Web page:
Palacio Sur

On the south end of the Maya ruins of Sayil, Mexico (along the “Puuc Route“):

Palacio Sur

Did I mention this is down on the south end of Sayil? It’s a good kilometer south of the bulk of the ruins, but a pretty easy walk (carry water, naturally). This was originally a 2-storey structure, but the top floor has completely collapsed. The Puuc Classic Mosaic false columns (they’re limestone veneer) on its façade are pretty impressive, though.

El Mirador

At Sayil (one of the larger sites along the Maya “Puuc Route“), the Palace is the marquis attraction, but about 350 meters (1300 feet) southeast of it along a marked path is this interesting structure:

El Mirador

It was dubbed El Mirador (“The Lookout”), but was once a 5-room temple on a low pyramid. This shot is from the north (rear) and shows the 2 surviving rooms, and the surviving half of the once much-wider roof comb.

Palace of the Governors

Likely the best surviving example of Puuc-style architecture, at the ancient Maya ruins of Uxmal, Mexico:

Palace of the Governors

Many Maya structures still bear the nicknames given whimsically to them by their re-discoverers in the 19th and 20th centuries. Whether by luck or prescience, the name of this structure fits it surprisingly well — archaeological work here indicates that it was once used by the rulers of Uxmal in its heyday.

El Castillo

This is the north face of El Castillo (a.k.a., the Temple of Kukulkan) at the ruins of Chichén Itzá in Yucatán, Mexico:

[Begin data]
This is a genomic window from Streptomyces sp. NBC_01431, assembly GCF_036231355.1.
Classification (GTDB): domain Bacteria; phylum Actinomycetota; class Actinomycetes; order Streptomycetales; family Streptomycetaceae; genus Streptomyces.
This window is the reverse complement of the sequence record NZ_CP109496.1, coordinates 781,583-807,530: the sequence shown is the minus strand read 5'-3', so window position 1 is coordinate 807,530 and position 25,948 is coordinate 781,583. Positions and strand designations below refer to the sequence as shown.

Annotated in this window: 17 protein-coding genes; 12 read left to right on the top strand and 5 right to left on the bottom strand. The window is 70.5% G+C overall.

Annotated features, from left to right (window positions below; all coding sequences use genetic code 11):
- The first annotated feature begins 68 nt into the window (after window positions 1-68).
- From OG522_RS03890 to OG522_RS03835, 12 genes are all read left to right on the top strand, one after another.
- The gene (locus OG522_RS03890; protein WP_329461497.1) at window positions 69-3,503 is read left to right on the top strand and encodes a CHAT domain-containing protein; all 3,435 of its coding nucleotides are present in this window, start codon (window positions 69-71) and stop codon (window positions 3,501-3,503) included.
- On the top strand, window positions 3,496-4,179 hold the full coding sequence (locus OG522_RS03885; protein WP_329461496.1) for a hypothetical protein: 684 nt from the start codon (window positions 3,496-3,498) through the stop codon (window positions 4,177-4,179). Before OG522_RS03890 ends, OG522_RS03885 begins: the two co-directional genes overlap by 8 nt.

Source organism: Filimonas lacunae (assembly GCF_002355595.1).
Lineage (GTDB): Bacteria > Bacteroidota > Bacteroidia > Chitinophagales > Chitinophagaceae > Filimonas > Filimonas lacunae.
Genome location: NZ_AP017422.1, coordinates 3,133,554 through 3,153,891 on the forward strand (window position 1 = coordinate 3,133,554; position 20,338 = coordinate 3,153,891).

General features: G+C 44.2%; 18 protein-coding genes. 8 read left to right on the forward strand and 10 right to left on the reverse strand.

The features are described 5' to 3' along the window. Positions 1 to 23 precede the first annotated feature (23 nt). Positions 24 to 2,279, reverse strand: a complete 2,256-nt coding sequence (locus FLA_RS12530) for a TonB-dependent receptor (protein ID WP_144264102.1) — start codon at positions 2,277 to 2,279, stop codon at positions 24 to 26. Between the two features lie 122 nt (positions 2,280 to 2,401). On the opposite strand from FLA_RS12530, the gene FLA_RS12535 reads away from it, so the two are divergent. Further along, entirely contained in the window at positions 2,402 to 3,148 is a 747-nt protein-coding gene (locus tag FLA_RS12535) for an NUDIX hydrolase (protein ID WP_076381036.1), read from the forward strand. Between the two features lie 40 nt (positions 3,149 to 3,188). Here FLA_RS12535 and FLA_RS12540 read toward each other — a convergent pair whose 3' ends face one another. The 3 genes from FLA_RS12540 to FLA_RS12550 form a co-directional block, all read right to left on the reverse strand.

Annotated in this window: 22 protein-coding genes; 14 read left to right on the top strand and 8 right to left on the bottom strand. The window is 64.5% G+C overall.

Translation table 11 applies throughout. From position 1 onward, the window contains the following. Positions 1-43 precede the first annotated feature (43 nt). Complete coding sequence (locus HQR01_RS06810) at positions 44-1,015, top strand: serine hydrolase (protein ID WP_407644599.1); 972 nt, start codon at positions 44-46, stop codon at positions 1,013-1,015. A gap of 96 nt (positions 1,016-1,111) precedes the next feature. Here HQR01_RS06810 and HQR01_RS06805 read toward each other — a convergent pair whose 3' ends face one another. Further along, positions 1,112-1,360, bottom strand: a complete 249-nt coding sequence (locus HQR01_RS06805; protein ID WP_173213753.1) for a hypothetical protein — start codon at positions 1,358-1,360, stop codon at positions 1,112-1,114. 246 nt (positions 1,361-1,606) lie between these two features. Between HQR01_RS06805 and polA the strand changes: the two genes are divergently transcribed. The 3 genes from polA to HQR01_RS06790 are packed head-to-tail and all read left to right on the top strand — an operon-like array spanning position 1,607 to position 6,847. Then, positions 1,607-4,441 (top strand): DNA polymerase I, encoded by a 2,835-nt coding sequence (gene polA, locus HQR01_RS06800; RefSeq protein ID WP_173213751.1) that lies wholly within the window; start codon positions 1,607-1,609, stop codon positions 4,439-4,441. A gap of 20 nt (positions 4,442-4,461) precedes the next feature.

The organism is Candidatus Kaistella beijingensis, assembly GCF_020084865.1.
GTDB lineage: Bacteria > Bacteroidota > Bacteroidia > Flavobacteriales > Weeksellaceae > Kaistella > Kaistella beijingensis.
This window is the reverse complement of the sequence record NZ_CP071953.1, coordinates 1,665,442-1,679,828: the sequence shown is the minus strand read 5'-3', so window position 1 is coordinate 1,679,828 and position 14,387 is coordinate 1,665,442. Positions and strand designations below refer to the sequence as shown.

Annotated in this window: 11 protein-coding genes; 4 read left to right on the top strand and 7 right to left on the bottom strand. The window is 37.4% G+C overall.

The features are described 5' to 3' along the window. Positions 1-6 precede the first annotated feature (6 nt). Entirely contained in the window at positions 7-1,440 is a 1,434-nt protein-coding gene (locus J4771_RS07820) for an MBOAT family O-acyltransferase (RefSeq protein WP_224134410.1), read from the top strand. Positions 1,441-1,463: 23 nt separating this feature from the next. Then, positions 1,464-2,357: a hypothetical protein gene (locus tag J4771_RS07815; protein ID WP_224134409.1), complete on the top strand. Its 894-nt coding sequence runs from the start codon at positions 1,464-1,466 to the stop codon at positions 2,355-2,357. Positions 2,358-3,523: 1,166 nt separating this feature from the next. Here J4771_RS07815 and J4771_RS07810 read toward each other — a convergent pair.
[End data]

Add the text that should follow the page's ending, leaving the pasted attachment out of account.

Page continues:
El Castillo

It’s pretty much the image you see of this structure on postcards, calendars, T-shirts, and the like — and it’s harder to capture than you might think. Since it’s a “marquis” structure at one of the most visited of Maya ruins, everybody wants to get their picture taken in front of it. So if you want a “clean” photograph (i.e., no tourists) of the structure, you’ll have to do what I did — take a dozen or so photos of the thing, then use Photoshop Elements to combine them.

Nohoch Mul

Derived from the Mayan for “large hill,” Nohoch Mul is by far the largest (and to judge from pictures online, the most-photographed) structure at the Maya ruins of Cobá:

Nohoch Mul

As you can see, parts of it (on the sides of the stairway) are in rough shape — but it’s got the advantage of being one of the largest Maya pyramids that visitors are still allowed to climb. And for those with issues with heights, a rope is provided to help you get up and down.

The view from the top is pretty impressive, too!